Equestrian catches the judges’ eyes

 

Fran Norris, champion“. . . And first place goes to Fran Norris,” the second judge declared.

Fran beamed and nudged Lola to step forward from the lineup of ten horses in her Western Pleasure class at the Dixie National Quarter Horse Show. With the first two judges placing her on top, she was off to a good start.

Fran held her breath as the third judge began announcing his placings. “And first place goes to Fran Norris.”

“Is this really happening?” Fran thought, scanning the crowded stands for her trainer and her husband. One more first, and she would take home the circuit champion title from the Jackson, Mississippi, show.

“By the time the fourth judge placed me as first, I was so overcome with amazement and happiness, you could have knocked me over with a feather!” Fran recalls.

Then the announcer stepped forward, taking the microphone. “By unanimous decision, the Circuit Champion for Novice Amateur Pleasure is . . . Fran Norris!” boomed the voice over the loudspeakers.

Fran Norris horseAll at once, cheers erupted from the stands, filling the coliseum-like arena. Fran felt dozens of eyes sweep over her. “It was an amazing feeling,” she says. “I can still hear my trainer whooping and whistling.”

Though Fran has loved horses since she was young, she didn’t start taking horse-riding lessons until she was in her late forties and waited until 2000 to purchase her first horse. Now she owns five horses, all boarded at her horse trainer, Jay Jordan’s, barn in Comfort, Texas.

Of the five, four are American Quarter Horses—a horse known for its speed and strong, powerful body—and one American Paint Horse, a horse similar to the American Quarter Horse but with broad, spotted patterns of white and dark hair.

She takes both breeds to compete in Western Pleasure shows, a type of Western-style competition that emphasizes calmness and manners in both horse and rider. The rider-and-horse team is judged on a proper walk, jog, and lope cadence and often employs a healthy dose of glitz and glamour. To date, Fran has shown in Texas, Oklahoma, Mississippi, and Louisiana.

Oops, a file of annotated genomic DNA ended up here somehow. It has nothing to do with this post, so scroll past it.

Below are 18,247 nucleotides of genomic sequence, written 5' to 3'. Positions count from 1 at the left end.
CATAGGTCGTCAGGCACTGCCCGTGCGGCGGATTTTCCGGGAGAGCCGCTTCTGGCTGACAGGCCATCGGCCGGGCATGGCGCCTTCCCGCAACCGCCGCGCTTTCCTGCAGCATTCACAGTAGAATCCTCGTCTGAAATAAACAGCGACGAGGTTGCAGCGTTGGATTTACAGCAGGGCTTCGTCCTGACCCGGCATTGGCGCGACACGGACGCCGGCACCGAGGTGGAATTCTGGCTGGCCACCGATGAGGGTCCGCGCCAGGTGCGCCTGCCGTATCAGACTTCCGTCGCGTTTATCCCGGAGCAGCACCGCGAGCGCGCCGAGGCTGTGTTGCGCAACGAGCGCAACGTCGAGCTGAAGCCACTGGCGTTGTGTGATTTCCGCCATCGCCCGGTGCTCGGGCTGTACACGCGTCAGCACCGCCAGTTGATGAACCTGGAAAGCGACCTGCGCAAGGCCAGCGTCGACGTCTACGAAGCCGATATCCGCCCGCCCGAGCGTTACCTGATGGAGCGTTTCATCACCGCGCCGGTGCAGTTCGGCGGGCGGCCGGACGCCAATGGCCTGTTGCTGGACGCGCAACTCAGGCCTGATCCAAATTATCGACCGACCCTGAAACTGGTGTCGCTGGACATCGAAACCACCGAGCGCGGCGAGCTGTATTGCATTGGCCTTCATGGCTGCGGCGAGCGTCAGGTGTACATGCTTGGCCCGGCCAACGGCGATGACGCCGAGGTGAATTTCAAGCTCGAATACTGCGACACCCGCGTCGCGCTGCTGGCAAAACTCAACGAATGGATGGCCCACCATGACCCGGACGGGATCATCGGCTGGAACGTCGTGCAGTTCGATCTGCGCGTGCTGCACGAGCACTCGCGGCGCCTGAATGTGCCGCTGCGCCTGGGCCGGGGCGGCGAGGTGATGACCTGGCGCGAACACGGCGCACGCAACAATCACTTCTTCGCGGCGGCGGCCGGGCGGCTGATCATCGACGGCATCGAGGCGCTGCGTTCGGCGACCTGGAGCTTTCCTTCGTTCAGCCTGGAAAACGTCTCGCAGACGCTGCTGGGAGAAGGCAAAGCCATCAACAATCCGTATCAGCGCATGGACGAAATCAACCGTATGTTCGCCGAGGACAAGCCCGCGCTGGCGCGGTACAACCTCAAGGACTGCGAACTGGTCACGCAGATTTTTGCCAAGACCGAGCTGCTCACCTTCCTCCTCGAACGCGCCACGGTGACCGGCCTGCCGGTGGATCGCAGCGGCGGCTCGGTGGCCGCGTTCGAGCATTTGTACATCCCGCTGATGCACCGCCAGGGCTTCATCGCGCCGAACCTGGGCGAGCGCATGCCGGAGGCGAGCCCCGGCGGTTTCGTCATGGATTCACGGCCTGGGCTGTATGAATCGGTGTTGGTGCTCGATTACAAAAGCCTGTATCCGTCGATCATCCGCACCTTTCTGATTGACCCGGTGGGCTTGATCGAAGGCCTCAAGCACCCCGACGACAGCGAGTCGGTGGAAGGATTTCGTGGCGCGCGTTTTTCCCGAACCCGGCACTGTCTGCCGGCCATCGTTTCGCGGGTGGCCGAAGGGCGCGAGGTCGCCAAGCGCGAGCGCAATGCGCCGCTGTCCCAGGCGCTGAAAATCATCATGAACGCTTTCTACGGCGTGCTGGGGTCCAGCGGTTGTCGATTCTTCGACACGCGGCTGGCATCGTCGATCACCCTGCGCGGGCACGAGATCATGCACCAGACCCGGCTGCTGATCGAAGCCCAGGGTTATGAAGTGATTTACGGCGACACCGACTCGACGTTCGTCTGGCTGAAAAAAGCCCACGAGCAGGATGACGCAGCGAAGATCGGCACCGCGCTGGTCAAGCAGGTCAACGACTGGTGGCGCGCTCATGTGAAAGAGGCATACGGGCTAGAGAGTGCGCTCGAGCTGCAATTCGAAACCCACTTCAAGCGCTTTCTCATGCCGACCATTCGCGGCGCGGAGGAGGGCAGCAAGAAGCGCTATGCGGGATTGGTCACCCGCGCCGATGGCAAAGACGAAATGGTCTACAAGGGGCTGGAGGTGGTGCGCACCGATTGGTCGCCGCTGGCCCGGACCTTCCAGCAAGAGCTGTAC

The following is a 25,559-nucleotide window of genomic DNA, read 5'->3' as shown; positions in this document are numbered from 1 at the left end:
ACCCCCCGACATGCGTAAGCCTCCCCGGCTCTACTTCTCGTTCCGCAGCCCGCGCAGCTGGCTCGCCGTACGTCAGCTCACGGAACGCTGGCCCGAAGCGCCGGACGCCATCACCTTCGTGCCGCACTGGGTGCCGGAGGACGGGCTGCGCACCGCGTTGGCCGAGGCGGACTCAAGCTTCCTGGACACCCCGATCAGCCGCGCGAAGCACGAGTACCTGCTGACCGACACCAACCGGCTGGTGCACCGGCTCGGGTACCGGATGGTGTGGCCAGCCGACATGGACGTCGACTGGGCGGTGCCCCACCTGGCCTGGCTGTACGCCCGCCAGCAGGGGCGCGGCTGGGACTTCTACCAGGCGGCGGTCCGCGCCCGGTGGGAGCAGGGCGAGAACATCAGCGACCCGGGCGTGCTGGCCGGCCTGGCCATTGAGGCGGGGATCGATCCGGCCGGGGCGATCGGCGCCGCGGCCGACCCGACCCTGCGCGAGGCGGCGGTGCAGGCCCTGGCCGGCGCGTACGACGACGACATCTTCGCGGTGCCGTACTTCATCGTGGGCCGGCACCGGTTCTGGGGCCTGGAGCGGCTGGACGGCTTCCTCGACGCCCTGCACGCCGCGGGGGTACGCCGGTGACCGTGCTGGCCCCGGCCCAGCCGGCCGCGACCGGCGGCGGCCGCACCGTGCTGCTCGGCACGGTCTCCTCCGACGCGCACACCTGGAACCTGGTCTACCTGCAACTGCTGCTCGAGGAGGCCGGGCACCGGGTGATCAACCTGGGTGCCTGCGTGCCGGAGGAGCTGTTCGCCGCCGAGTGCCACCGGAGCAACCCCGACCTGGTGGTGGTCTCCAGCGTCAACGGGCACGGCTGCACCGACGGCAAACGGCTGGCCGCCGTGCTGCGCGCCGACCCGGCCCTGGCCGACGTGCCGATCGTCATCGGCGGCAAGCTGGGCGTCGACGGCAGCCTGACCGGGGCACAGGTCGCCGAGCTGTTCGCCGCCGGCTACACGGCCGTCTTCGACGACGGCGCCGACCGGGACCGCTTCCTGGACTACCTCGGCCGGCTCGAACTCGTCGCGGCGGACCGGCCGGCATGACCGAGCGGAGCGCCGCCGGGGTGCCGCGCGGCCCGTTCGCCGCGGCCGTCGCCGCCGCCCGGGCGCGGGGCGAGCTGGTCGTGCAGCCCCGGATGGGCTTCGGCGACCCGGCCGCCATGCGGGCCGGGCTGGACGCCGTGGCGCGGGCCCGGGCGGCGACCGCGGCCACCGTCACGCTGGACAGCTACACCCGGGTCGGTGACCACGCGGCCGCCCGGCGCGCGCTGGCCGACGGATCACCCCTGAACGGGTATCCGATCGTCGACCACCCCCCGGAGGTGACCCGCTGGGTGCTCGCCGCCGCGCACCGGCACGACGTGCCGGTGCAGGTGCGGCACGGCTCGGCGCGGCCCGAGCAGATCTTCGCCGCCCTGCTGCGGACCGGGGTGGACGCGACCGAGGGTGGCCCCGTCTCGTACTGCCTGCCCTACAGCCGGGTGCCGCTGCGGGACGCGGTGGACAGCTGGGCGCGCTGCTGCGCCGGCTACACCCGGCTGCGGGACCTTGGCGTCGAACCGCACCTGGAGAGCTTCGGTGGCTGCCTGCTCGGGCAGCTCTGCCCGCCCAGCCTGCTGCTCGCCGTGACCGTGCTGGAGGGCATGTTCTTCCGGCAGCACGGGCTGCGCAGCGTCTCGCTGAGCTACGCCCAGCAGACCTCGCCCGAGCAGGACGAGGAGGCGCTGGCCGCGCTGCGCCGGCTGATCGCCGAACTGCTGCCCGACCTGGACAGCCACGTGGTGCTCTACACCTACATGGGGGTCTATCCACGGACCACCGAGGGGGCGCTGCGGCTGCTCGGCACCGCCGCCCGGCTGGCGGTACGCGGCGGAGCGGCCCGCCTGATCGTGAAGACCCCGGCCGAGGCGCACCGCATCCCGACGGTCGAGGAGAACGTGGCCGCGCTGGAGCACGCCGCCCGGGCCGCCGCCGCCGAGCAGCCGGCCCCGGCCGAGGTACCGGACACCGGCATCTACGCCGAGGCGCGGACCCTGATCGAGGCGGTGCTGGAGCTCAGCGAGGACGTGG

“When you go to a show, you sort of move in for however long the contest is going to be—whether it’s a three-day show, a five-day show,” Fran says. “It’s important to walk [horses] around the arena to acclimate them to the new area before the contest begins.”

Then comes the actual competition. Each judge has been specially trained to critique horses. In the Western Pleasure class, they judge performance, taking into account conformation (how the horse is built), confidence, style, and how the horse performs in its class. “The judges’ job is basically to find the ideal horse and to eliminate those that they don’t think fit the perfect picture,” Fran explains.

Presentation and catching the judges’ eye play a large part in separatingfirst-place holders from the runners-up, especially in Western Pleasure-style contests, where participants are awarded for being “extra neat and extra careful with how you groom your horse,” says Fran. Shaved muzzles, braided manes, and plumped tails all contribute positively to the appearance of the horse and to the overall placing.

“In a way, it’s like a beauty contest,” she says. “I wear pretty much a lot of bling!” Because competition outfits are custom-made and are often covered in hundreds or sometimes thousands of crystals, the outfits are not inexpensive.  Her most recent show outfit, a custom, crystal-clad jacket with matching hat, boots, and chaps, cost Fran upwards of $3,000.

Fortunately, for Fran, the investment paid off, and she now looks forward to taking Lola, her American Paint Horse to many more competitions.

“When your horse is really good, and you’re really enjoying yourself, it’s like winning the Olympics every time!” Fran says.

By Rachel Brownlow

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